In addition to the inconsistency among the components in reporting to the CRD, we found that the DEA's and the FBI's agreements with the CRD do not ensure that all incidents with the potential to result in civil rights complaints were reported to the CRD. As noted, the DEA and the FBI agreed to report to the CRD all shooting incidents that resulted in injury or death. However, incidents without injury or death that are not reported to the CRD may still result in allegations of civil rights violations. In one incident we reviewed, a suspect, who was not injured, made a civil rights complaint after local authorities arrested him. The suspect alleged that an FBI Special Agent unnecessarily shot at him as he eluded arrest by the FBI Special Agent. As this case illustrates, firearm discharges that do not cause injury or death may result in complaints of civil rights violations by LEOs that the CRD should review.
Reporting shooting incidents to the OIG. Attorney General Order 2492-2001 (Order 2492) requires components to report to the OIG "evidence and non-frivolous allegations of criminal wrongdoing and serious administrative misconduct by Department employees" so that the OIG may decide whether to exercise its statutory authority to investigate the matter or to delegate the investigation to the component. All shooting incidents have the potential to involve criminal wrongdoing or serious administrative misconduct. Of the 103 incidents we reviewed, 46 were not reportable to the OIG because they occurred before this OIG had the authority to investigate misconduct involving FBI and DEA employees. 34
Of the incidents we reviewed, 57 were reportable to the OIG. We found documentation in the files that the components submitted formal reports in 35 of the 57 reportable incidents (61 percent). The USMS and the ATF reported every incident, but we found no documentation for more than half of the DEA and FBI incidents (Figure 9).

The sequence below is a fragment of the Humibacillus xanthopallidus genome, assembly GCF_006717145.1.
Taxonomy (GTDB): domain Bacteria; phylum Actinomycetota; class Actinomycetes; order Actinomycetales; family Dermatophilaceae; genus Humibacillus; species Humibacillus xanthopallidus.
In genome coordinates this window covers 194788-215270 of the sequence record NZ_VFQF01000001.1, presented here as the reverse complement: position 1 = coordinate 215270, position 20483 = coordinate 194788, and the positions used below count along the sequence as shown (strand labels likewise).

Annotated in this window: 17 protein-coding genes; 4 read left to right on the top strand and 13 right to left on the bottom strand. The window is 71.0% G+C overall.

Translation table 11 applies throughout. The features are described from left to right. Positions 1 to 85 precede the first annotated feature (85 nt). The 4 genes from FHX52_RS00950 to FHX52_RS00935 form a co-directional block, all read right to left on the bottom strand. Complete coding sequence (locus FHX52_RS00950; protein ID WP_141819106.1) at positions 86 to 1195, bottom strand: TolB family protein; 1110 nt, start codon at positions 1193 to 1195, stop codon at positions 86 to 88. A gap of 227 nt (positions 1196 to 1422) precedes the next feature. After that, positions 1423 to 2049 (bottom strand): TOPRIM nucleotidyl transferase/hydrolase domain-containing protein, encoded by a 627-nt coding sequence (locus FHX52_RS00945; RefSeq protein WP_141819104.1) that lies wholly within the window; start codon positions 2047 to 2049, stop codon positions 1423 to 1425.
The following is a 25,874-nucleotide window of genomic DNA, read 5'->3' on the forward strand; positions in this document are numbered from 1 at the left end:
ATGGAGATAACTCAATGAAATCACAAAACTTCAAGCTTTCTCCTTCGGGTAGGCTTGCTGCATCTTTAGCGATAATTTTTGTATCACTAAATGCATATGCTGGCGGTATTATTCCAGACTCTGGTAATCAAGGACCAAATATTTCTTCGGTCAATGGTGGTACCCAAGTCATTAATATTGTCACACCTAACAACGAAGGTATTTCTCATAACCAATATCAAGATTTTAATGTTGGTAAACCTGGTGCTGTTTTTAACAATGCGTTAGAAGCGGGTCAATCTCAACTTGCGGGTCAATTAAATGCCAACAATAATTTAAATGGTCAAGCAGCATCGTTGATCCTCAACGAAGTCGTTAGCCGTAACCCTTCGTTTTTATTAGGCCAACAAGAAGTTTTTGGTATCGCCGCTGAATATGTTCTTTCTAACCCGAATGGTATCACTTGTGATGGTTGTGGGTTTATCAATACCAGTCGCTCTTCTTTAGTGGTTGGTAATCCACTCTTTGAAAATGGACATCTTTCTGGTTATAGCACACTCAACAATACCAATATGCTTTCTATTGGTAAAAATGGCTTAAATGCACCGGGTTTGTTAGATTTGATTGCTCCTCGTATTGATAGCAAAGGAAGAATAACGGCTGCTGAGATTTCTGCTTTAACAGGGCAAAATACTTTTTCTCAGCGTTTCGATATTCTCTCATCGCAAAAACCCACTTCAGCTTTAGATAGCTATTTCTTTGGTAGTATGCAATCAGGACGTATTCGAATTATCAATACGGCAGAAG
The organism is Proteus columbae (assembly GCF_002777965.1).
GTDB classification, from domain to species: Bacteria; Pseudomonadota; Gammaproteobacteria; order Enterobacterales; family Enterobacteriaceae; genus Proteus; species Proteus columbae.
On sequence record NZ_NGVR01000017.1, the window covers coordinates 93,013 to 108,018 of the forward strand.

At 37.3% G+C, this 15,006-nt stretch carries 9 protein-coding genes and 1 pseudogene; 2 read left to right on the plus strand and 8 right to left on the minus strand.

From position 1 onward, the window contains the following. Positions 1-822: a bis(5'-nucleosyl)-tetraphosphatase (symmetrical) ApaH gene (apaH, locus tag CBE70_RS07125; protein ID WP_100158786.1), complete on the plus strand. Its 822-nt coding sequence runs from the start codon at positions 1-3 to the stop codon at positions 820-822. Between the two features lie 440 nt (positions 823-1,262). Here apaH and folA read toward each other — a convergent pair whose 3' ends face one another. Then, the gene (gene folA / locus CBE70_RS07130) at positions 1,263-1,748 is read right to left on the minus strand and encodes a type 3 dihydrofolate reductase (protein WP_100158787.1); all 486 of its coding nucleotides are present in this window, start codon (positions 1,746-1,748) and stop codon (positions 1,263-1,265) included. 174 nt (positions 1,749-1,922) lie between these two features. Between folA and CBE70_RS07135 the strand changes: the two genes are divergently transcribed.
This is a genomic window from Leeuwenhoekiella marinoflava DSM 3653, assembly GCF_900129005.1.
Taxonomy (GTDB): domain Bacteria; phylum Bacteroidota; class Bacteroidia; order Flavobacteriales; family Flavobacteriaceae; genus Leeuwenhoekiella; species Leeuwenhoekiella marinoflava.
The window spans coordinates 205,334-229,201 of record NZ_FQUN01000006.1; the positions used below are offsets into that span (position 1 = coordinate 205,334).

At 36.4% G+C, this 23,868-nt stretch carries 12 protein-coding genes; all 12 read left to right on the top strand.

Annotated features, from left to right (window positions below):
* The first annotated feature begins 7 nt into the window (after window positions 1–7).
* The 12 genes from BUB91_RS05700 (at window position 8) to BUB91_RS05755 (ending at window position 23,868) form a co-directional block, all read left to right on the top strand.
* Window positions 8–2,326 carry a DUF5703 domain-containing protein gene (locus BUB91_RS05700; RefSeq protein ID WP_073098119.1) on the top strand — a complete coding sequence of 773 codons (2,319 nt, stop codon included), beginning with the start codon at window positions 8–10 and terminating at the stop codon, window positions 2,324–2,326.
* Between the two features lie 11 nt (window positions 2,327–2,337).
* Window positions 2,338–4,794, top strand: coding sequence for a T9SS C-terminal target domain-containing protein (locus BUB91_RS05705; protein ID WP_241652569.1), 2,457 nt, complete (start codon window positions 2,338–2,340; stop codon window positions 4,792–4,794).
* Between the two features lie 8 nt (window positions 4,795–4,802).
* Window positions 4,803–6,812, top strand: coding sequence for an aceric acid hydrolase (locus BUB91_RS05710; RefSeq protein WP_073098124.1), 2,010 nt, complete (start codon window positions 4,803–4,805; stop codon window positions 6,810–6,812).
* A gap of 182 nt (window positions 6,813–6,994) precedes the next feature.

Figure 9: Shooting Incidents Reported to the OIG
|Source: OIG analysis of components' shooting incident data.|
The average time that each component took to formally report shooting incidents to the OIG ranged from 7 to 205 days. The ATF, the DEA, and the USMS reported most shooting incidents to the OIG within a few days, but the FBI did not formally report its incidents to the OIG until after the report of the administrative investigation of the shooting incident was submitted to the FBI Review Board (Figure 10).35
Figure 10: Average Time to Report Shooting Incidents to the OIG
|Source: OIG analysis components' shooting incident files and IDMS data.|
The USMS reported all shooting incidents as required, and after reviewing the reports, the OIG delegated all of the investigations back to the USMS. Although the ATF, the DEA, and the FBI did not consistently provide timely written reports, the OIG ASACs who are the primary liaisons to each component's internal affairs unit told us that they visit those components' headquarters regularly and review the components' internal shooting incident reports. The ASACs said that they base their decisions to delegate shooting incident investigations on their review of these reports, as well as other interactions with component staff, and annotate the components' files to indicate the OIG decision.